Thursday, April 30, 2015

Tracking The Money Flows

We ended Tuesday's post with a look at the dollar's April weakness and posed the thought that this might spur money to flow back into Large Cap multinationals.  And after surveying the most recent data, it appears this is indeed happening.

On a year to date basis, investors have sold out of U.S. Large Cap stocks en masse.  As of yesterday, more than $40 billion had left the asset class since December 31st (most of that coming out of the SPY ETF).  This made a fair amount of sense as Small and Mid Cap stocks had reasserted themselves in the year's first 3 and a half months and handily outperformed Large Caps.  Part of this should be attributed to mean reversion as Large Caps crushed Mid and Small last year but we see the dollar's moves as the major contributor.

However, over the last week we've seen these sentiments unwind a bit and money flows favoring Large Caps.  According to Convergex, Large Caps have brought in nearly $2 billion while Small Cap funds have lost more than $400 million.  It certainly appears that the dollar's recent decline has prompted investors to reallocate back into the Large Caps as they happen to generate a large chunk of their revenues from international markets.

Mid and Small Caps are still outperforming the S&P 500 on a year to date basis but the senior index definitely gained some relative strength in the 2nd half of the month.  We'll continue to use the dollar's moves as one of our primary inputs when looking for strength by market cap.  Case in point, the dollar has fallen further today and while most markets are down, Small Caps are really feeling it with the IWM down nearly 2%.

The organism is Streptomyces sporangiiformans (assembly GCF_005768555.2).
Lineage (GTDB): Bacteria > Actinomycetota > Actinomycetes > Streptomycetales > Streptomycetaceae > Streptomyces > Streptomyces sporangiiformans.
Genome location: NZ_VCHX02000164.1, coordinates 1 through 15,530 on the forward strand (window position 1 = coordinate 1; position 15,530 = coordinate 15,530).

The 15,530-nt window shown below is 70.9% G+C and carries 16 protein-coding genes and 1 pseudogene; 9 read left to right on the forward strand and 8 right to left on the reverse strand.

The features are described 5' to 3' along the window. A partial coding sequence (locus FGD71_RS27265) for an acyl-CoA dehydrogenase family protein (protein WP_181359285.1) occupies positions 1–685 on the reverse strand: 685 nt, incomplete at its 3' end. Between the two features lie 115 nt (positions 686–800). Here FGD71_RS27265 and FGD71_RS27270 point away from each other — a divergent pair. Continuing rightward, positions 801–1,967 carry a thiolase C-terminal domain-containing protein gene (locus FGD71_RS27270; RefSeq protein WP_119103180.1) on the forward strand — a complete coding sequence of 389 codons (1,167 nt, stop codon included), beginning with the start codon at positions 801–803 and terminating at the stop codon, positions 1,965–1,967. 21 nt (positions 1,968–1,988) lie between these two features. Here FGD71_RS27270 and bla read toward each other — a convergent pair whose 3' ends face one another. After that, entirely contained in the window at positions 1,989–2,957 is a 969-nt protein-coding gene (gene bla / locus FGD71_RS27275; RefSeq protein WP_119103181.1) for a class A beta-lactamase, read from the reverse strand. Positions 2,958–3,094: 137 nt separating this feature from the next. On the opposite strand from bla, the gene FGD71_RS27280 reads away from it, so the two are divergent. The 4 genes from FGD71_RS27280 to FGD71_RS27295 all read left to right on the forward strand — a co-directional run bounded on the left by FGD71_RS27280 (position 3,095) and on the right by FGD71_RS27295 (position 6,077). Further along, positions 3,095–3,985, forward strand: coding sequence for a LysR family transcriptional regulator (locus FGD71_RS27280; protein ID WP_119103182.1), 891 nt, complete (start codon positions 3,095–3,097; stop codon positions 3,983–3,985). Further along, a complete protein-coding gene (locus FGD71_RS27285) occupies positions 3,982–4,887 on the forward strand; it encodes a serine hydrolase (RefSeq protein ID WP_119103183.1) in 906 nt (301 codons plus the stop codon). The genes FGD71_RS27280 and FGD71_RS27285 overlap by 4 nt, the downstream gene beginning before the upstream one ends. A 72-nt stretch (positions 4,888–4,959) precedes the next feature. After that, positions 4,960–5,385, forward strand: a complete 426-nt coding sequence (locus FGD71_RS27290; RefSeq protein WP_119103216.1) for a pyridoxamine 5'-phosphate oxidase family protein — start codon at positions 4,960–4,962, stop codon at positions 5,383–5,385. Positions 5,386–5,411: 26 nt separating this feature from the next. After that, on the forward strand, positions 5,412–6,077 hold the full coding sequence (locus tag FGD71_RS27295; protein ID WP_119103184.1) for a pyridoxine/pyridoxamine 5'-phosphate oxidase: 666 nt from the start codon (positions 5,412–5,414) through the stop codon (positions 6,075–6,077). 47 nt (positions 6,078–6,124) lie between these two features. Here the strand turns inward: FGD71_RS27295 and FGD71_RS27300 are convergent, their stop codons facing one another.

Tuesday, April 28, 2015

Where Are The Buyers?

I wanted to quickly touch on breadth from a different perspective today.  Below are the charts of the NYSE Composite and the Nasdaq.  The top panel of each compares the respective index (green) to its Advance/Decline Line (yellow).

There are a couple of observations to highlight.  The first being that the Nasdaq (+6.75%) has dramatically outperformed the NYSE (+3.35%) on a year-to-date basis.  However, the A/D lines for the indices tell a different story.  While Advancing/Declining issues for the NYSE is hitting new highs, the Nasdaq's A/D line has been languishing since last summer.  Further, neither index is seeing much in the way of 52-week highs being set.  The cause of this?  We're not entirely sure particularly in the case of the Nasdaq.  Take a look...

One possibility for the NYSE A/D line's clear breakout to new highs could be that the dollar has started to fall out of its 9 month channel.  Is money starting to rotate back into multinationals?  Something to think about.

Saturday, April 25, 2015

Week in Review (4/20 - 4/24)

This week we continued the slow churn higher with new closing highs for the Nasdaq, S&P 500 and NYSE.  If you look at the long term chart of the Nasdaq you can see how long it has taken to get back to an all time closing high, although we are still slightly short of taking out the all time intraday high from March 2000.  Regardless it's been a remarkable move the last 15 years.

If we look at what moved this week from a sector perspective, technology was the clear leader.  The big moves in AMZN, GOOG, and MSFT on Friday really contributed to the out performance.

One of the themes we touched on earlier in the week was what we'd be looking for in the event that the markets broke out to the upside.  We wanted to see a follow thru in breadth.  So far breadth has not confirmed price highs in the S&P.  There is still time for it to kick in but the markets will need a burst of buying in the next few days to confirm it.  The percentage of stocks above their 10, 20, and 50 day moving averages continues to show a negative divergence.  

Another chart from the site Index Indicators shows more deteriorating breadth.  Below shows the S&P 500 vs the number of stocks at 10 day high minus 10 day lows.  

We continue to operate in a low VIX environment as the volatility gauge closed at a new low for the year. We're seeing lots of complacency among market participants. 

Our favorite reads from the week:

This smart money indicator is flashing incredibly bearish signals